"She has been one of the family for Americans for 25 years," Tina Brown, founder and editor-in-chief of The Daily Beast told "Good Morning America" today. "The audience is just going to have to follow her, right?"
But where Winfrey will go from here remains to be seen. Winfrey notified her staff late Thursday afternoon that she would be ending her talk show on Sept. 9, 2011, just as the show will mark 25 years on the air. The meeting, insiders say, was "emotional, supportive and respectful."
Washington Post media critic Howard Kurtz told "Good Morning America" today that while the natural reaction is to consider a replacement in the daytime talk community, it won't be as simple as finding another charismatic personality.
"She has this trust, this intimate connection with the audience because she talks about her own mistakes" and invites others to do the same, he said. "I'm not sure Oprah can be replaced."
That's not to say there aren't a few possibilities -- Kurtz threw out names like Ellen DeGeneres and Winfrey prodigy Dr. Mehmet Oz, both of whom already have their own daytime shows, as well as Katie Couric, whose contract with CBS ends in 2011.
Brown even suggested that Michelle Obama consider throwing her hat into the ring once the Obamas are out of the White House, saying she shares Winfrey's sense of warmth and empathy.
But for now, Kurtz said, Winfrey's planned departure will cause ripples that reach far beyond a saddened audience. He noted that CBS, the show's distributor, will likely take a hit, as well the network affiliates, mostly ABC, who rely on Winfrey's show for a "steroids like boost" into their local newscasts.
Winfrey had hinted to "Good Morning America" in September that this type of announcement could be forthcoming.
"I am literally in thoughtful prayer and consideration to continue to go ahead," she said shortly before the start of this year's season. "You'll be hearing about it before the end of the year."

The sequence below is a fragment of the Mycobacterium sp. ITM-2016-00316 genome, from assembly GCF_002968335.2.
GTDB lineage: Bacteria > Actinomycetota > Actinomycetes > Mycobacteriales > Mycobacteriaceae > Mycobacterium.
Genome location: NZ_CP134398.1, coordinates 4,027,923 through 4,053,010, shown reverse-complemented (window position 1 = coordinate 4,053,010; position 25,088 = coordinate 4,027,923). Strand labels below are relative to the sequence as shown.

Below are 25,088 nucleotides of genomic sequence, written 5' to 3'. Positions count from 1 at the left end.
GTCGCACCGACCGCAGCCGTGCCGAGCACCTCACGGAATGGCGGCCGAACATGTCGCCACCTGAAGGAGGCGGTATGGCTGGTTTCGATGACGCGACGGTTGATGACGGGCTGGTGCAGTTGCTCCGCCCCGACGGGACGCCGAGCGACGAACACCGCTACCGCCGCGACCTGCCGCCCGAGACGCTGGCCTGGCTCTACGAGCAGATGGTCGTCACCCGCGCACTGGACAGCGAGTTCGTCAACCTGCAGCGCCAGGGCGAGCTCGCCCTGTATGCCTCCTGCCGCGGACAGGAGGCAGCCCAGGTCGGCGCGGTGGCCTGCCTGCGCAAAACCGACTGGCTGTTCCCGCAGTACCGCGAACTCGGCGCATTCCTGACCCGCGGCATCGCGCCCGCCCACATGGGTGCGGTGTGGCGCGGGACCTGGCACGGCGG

Winfrey had been invited into a generation of homes day after day, reaching 33 million viewers at her peak. She has been known for her exclusive interviews with celebrities and public figures as well as her seemingly endless energy as she promoted everything and anything that she believed would lead Americans to a better life.
"I do know a lot of women who make that date with Oprah every day," Brown said.
Her show, No. 1 in ratings for 23 consecutive seasons, has been seen in 145 countries.
In 1993 she landed an interview with Michael Jackson at his Neverland Ranch, yet in a retrospective show this year shortly after the icon's death, Winfrey admitted she struggled with parts of the interview and pointed out to viewers which of Jackson's answers made her squirm.
And the whole world's jaw dropped with hers when Tom Cruise infamously jumped on her couch in 2005, professing his love for actress Katie Holmes.
But she also tackled the tough stuff, confronting racists in the 1980s and inviting then-presidential candidate Barack Obama to talk to the people during his historic campaign in 2008.